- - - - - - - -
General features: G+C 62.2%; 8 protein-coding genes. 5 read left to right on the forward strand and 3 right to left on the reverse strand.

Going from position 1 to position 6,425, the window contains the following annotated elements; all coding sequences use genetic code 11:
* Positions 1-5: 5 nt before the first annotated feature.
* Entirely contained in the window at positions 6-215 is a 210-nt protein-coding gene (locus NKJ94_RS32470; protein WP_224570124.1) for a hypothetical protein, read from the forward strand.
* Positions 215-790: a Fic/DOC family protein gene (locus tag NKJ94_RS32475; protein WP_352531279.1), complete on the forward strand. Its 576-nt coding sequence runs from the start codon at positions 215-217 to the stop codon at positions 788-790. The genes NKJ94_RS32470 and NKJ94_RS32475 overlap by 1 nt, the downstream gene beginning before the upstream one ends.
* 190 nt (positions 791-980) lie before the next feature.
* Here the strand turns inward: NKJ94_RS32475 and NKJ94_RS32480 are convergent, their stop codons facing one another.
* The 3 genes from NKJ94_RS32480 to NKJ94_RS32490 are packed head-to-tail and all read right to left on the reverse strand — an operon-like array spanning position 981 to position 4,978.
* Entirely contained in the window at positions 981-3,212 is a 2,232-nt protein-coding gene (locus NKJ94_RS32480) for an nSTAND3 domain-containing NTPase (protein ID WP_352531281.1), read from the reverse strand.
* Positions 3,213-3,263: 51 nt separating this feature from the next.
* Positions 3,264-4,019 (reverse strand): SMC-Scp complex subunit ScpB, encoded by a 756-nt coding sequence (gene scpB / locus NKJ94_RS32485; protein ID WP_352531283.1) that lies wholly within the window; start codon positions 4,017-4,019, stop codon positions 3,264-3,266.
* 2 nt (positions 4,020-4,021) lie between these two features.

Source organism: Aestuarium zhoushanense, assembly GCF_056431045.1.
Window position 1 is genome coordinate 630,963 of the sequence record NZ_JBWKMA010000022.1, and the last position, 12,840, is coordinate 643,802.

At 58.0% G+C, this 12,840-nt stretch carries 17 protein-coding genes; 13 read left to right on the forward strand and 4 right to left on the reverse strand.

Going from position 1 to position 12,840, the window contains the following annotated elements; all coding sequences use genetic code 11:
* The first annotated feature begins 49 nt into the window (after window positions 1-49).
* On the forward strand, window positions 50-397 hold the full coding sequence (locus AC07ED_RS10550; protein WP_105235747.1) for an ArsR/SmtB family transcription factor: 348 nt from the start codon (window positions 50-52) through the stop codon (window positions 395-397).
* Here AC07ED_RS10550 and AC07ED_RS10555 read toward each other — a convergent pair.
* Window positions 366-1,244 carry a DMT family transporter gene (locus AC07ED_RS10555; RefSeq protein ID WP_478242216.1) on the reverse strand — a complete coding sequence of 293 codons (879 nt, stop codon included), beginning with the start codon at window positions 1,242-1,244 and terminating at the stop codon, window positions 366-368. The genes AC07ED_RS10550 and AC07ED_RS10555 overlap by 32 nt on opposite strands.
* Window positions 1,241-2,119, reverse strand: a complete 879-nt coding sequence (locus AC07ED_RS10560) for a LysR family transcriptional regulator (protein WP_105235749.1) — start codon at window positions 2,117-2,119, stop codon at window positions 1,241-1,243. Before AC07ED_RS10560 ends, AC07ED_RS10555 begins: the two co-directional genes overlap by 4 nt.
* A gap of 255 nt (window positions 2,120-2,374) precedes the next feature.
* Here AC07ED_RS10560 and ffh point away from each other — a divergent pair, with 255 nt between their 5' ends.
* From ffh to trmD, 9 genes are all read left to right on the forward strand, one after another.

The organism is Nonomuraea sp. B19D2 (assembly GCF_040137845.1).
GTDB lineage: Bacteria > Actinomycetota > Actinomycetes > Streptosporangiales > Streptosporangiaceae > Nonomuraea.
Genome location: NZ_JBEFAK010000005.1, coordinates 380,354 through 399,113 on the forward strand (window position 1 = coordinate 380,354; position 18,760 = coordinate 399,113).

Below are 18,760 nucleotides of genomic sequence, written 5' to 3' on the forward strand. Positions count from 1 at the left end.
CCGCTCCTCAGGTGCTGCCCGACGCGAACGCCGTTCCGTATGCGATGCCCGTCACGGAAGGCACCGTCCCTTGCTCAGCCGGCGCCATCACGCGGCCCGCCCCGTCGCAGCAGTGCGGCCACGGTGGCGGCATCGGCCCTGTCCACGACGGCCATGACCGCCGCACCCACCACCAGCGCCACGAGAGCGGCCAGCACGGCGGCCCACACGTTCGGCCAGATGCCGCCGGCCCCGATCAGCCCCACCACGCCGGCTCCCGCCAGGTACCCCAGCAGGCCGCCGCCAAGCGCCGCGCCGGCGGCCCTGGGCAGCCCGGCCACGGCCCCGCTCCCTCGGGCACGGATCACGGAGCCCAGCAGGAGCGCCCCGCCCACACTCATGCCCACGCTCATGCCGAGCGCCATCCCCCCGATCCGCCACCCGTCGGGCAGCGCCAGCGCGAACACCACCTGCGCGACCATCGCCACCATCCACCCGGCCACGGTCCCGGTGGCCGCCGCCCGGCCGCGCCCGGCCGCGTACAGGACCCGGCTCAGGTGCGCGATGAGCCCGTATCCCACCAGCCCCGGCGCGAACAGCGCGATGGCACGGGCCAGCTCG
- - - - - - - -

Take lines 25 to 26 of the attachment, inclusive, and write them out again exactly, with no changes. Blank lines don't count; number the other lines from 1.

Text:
The organism is Nonomuraea sp. B19D2 (assembly GCF_040137845.1).
GTDB lineage: Bacteria > Actinomycetota > Actinomycetes > Streptosporangiales > Streptosporangiaceae > Nonomuraea.